This post is part of a series on our trip to Qatar in August 2012, approaching the end of Ramadan until the celebration of Eid Al Fitr. It was the height of summer, but the hot weather didn’t totally stop us from exploring Qatar as much as we can.
After our overnight swimming and camping at Dukhan Beach last night, we’re now on our Day 4 & last day in Doha.
As Buboy’s clearly sleep-deprived from all the swimming & chatting last night and practically sleep-walked to the hotel room, I let him sleep while I fixed our stuff, did web check-in for tonight’s flight back to Bahrain, printed our boarding passes, et al. At around noon, woke him up to prep for check out. We left our bags at the reception and headed out. Kaliwali the heat. 🙂
It’s also the second day of Eid Al Fitr, which we were anticipating for the re-opening of MIA.
The Museum of Islamic Art (MIA) is located off the Corniche, Doha, Qatar.
The museum opened its doors to the public in late 2008. Designed by world-renowned architect I. M. Pei (of Louvre’s pyramid), MIA is built on a stand-alone island on Doha Bay, surrounded by a park.
MIA reflects the essence of Islamic architecture, and has become a remarkable icon for the city of Doha.
By the way, entrance is free of charge, and photography not forbidden. Awesome lah! 🙂
At the atrium, ground level was an exhibit on calligraphy, which I’ve always found fascinating.
The ground floor also houses an Auditorium (there was ongoing Japan-Qatar program), and a Gift Shop.
There’s also an open cafe with lounge area for visitors. You can have your coffee with the view of Doha Bay. Amazing.
Now let’s start our Islamic Art Journey.
The Second Floor, houses the Introduction Gallery, Calligraphy, The Figure in Art, Pattern and Science in Art.
The galleries were designed by Paris-based Jean-Michael Wilmotte, indeed in an inspiring setting for a superb collection possibly unrivaled in the world in terms of importance, quality and visual impact.
Next will be a series of photos of the exhibits with my best efforts in captioning, hopefully will suffice. 🙂
The Third Floor galleries – “Journey of Islamic Art though time” are laid out in a chronological series of displays from Early Islamic dynasties to the late Indian and Turkish empires.
We went up further to the Fourth Floor which houses a study gallery, a mini auditorium (where we watched a short film) and galleries for temporary exhibitions.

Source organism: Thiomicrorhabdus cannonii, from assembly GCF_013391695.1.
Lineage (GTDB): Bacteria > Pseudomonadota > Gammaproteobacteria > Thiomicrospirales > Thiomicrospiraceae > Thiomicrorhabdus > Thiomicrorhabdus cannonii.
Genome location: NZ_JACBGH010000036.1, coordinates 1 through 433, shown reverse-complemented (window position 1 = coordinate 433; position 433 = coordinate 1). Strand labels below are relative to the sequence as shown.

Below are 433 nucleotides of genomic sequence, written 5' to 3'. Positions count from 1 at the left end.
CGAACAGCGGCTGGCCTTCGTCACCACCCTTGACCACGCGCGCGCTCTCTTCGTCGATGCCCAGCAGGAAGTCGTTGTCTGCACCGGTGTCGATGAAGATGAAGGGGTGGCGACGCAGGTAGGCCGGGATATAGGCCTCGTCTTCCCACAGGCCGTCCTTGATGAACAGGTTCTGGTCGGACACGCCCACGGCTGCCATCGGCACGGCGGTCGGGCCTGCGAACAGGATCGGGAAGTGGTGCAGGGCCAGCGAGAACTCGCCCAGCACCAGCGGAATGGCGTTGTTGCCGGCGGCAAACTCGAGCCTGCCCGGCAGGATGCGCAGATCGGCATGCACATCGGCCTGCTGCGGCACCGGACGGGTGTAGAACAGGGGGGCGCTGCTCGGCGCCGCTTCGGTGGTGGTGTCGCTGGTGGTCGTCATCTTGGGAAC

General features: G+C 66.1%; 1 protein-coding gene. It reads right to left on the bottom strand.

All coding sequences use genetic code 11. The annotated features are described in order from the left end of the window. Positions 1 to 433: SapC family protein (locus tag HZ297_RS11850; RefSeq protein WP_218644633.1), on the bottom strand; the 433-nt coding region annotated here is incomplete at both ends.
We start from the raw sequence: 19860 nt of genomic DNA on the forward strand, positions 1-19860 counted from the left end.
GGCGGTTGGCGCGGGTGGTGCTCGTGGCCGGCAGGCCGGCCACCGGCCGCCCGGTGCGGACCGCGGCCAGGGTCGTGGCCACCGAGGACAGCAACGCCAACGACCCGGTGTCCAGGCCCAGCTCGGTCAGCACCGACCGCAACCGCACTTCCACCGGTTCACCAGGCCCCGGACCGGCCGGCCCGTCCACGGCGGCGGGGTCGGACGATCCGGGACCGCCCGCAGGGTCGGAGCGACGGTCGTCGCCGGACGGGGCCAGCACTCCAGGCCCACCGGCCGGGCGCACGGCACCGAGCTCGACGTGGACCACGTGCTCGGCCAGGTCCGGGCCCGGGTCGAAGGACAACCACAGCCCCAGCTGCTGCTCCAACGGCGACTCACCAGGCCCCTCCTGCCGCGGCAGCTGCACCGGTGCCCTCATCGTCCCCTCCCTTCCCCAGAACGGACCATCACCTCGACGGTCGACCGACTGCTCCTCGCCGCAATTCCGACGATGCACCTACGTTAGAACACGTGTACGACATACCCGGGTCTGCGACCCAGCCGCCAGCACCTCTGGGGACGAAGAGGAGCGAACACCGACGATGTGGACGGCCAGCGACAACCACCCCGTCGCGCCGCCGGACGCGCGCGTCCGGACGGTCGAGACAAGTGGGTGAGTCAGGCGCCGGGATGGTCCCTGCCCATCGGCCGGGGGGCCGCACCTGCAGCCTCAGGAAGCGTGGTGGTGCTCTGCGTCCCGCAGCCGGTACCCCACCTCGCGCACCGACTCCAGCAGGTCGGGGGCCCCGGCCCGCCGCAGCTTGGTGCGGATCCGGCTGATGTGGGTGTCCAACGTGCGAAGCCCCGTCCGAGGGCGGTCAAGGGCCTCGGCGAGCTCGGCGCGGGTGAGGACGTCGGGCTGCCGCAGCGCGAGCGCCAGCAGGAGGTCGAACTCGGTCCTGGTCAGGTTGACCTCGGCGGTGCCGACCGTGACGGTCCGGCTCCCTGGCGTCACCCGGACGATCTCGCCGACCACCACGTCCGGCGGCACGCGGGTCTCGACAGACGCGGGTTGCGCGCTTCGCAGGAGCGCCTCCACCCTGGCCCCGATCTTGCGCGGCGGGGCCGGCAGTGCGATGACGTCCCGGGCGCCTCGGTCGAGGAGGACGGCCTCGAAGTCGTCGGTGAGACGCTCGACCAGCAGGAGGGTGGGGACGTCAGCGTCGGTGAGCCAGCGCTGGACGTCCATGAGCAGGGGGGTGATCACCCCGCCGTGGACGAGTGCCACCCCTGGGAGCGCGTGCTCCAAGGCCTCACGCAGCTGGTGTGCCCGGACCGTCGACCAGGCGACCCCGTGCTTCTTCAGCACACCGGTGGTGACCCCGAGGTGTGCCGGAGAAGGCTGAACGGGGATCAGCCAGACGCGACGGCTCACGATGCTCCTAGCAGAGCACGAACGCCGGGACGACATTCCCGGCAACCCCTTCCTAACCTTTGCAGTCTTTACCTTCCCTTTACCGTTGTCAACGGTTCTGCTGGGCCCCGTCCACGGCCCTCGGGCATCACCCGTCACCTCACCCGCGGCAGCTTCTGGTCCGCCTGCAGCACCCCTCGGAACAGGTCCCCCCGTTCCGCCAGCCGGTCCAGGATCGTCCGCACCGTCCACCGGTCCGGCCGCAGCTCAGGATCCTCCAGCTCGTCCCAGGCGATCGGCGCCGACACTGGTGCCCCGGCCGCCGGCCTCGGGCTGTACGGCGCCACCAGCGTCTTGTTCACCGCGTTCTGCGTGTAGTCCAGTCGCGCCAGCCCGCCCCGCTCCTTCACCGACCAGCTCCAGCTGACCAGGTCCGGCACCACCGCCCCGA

Featured during our visit was the Islamic Glass Exhibitions: Illuminations + Intelligence of Tradition, which runs from 1st Aug 2012 until 07th Jan 2013.
If you’re really a museum junkie, MIA will be a piece of heaven for you. You could easily spend at least four hours to go thoroughly all of its shows and exhibits. 🙂
However, Buboy somehow remembered his tummy and already complained of hunger. There was a restaurant on the 5th level but when we went there, the guards told it was closed for renovation or something. I pointed to him the cafe downstairs but he said pastry & coffee won’t be enough. So, we had to go. =’ (
We went out of MIA around 2pm, so it was still really hot. The consolation is the surrounding park beautifully landscaped with palm trees, walkways, fountains et al.
We walked up to the main gate and took a cab to the Souq’s dining boulevard (remember most of the restaurants were closed the previous day and promised to come back) for our late lunch. It was a delightful Malaysian dining experience. 🙂
On my initial IT list, I’ve listed a number of museums to visit, like Msheireb Enrichment Centre (near Sheraton), Mathaf Arab Museum of Modern Art (in Educational City area) Qatar National Museum, et al.
It’s apparent we didn’t have sufficient time to cover them all as we’re already flying back to Bahrain that night. Hence we now definitely have more reasons to go back to Doha, woot woot! 🙂
Next and last of the series: Itinerary Summary – Qatar trip, August 2012.